How are we nearly in February already?! Now we’re all well and truly back into our daily routines and we’re getting stuck in to not just a new year but a sparkling new decade no less! I know I may be bucking the trend but personally I love January and February – I always find the start of a fresh year is a psychological milestone, a chance to purge the past and set new challenges for yourself with a tantilisingly clean slate.
I seem to have given myself rather a lot of goals for 2020 – looking down the “to do” list, it is a touch daunting but I will certainly do my best to achieve as much as possible. Close to the top of the list is completing my Wild Hearts project and launching the book with a gallery exhibition. Another priority is continuing to experiment with and develop my use of photo-encaustics in both my fine art and client work. The rich texture of this mixed media technique is just so expressive, it never ceases to amaze me with the stunning artwork it creates.
Anyway, before I veer further off on a tangent, I’ll get back on track! As a somewhat different take on the usual, I thought it might be fun to offer all of you budding amateur photographers out there a few new year resolution ideas to help with your own photography in 2020 so here goes:
- Never leave the house without your camera – nothing beats the joy of capturing those everyday moments of spontaneous perfection.
- Don’t doubt yourself or your photography – if you want to take that photograph, take it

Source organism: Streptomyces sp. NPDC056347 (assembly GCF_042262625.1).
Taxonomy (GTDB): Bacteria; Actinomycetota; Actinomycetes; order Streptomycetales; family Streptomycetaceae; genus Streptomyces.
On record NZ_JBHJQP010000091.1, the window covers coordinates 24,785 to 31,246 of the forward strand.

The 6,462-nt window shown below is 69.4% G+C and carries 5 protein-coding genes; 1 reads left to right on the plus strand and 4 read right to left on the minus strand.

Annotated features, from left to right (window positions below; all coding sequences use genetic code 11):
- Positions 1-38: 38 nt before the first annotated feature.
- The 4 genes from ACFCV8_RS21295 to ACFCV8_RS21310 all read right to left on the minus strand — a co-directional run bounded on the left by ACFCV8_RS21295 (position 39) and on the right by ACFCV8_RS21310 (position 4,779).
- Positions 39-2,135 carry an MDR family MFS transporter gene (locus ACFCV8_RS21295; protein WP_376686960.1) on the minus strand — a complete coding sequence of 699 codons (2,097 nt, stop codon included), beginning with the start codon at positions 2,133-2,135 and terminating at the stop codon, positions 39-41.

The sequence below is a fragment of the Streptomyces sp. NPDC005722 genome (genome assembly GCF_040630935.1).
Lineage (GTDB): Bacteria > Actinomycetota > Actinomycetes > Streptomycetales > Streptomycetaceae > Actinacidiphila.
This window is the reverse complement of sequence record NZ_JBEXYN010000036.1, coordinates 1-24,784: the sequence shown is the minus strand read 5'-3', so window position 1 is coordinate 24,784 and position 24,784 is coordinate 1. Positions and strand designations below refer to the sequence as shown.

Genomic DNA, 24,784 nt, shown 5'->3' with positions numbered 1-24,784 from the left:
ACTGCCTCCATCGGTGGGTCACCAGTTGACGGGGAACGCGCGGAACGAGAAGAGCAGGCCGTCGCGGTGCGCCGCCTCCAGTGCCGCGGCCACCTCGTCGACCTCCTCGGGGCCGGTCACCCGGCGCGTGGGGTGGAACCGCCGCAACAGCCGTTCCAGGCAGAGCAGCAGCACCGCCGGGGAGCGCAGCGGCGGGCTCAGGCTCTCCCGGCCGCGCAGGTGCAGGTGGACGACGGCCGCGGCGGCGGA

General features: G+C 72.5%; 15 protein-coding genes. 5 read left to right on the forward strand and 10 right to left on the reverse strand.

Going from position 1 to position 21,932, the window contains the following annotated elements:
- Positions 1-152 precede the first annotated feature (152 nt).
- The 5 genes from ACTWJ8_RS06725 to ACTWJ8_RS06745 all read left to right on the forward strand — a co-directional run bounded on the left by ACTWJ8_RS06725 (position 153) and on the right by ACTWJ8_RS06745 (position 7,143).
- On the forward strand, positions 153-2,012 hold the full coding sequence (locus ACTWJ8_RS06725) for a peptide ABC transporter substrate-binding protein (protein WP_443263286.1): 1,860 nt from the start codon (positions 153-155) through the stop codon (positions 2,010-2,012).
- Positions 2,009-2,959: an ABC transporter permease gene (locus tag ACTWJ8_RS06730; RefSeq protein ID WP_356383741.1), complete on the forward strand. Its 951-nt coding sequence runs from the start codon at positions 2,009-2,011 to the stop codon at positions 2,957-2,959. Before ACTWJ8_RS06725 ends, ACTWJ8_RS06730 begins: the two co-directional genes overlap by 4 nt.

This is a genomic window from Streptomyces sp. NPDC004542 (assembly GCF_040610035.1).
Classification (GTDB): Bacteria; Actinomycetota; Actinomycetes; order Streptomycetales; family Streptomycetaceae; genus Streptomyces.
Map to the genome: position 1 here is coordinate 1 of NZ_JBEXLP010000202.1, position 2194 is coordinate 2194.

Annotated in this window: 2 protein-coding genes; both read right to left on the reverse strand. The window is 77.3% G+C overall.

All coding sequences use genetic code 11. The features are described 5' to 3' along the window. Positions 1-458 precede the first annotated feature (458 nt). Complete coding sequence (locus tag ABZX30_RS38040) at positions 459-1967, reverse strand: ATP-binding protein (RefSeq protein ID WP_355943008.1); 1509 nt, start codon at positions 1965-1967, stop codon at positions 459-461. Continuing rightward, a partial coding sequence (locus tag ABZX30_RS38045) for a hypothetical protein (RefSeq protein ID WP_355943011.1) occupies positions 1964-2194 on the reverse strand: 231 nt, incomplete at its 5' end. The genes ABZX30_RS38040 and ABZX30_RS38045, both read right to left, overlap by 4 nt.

- Photograph close to home – there’s nothing like spending the afternoon in your own garden taking photographs to re-awaken your awareness of your own environment
- Don’t think too much before taking a photograph – be impulsive – some of the best photographs can be the ones you never meant to take!
- Photograph a loved one or pet for a whole year – documenting their life in pictures is a great thing to do and definitely one for the memory box
- Get down or get up to your pets eye level! Don’t be deterred no matter whether you have to crawl on your belly to photograph your chihuahua or stand on a (safe) mounting block to take a portrait of your horse. The trick is to photograph your dog or horse at their eye level without pointing the camera up to your horse or down to your dog! That simple technique alone will help you to capture your pets personality (it also helps avoid lens distortion too – which is a topic all by itself!).
- And last but not least – go on a gentle walk and observe! It may sound a little kooky but a very well respected equine photographer told me this many years ago and it was one of the best pieces of advice I have ever been given. In fact I find it so invaluable that I always pass this pearl of wisdom on to my photography students. It gives you the opportunity to really watch where the light falls at different times of the day, take time to pause and really notice how the light affects a subject whether it be a simple blade of grass or your furry friend. Light makes all the difference and adds so much depth and interest in your photography when you have mastered it.
I hope I have inspired you to dust down your camera and have some fun with it, I would love to see some of the photographs so please do share some of them on my facebook page and if you find yourself bitten by the bug, remember you can always book one of my workshops to develop your skills that bit further. So, photography and animal lovers, let’s embrace 2020 and be the very best versions of ourselves that we can be!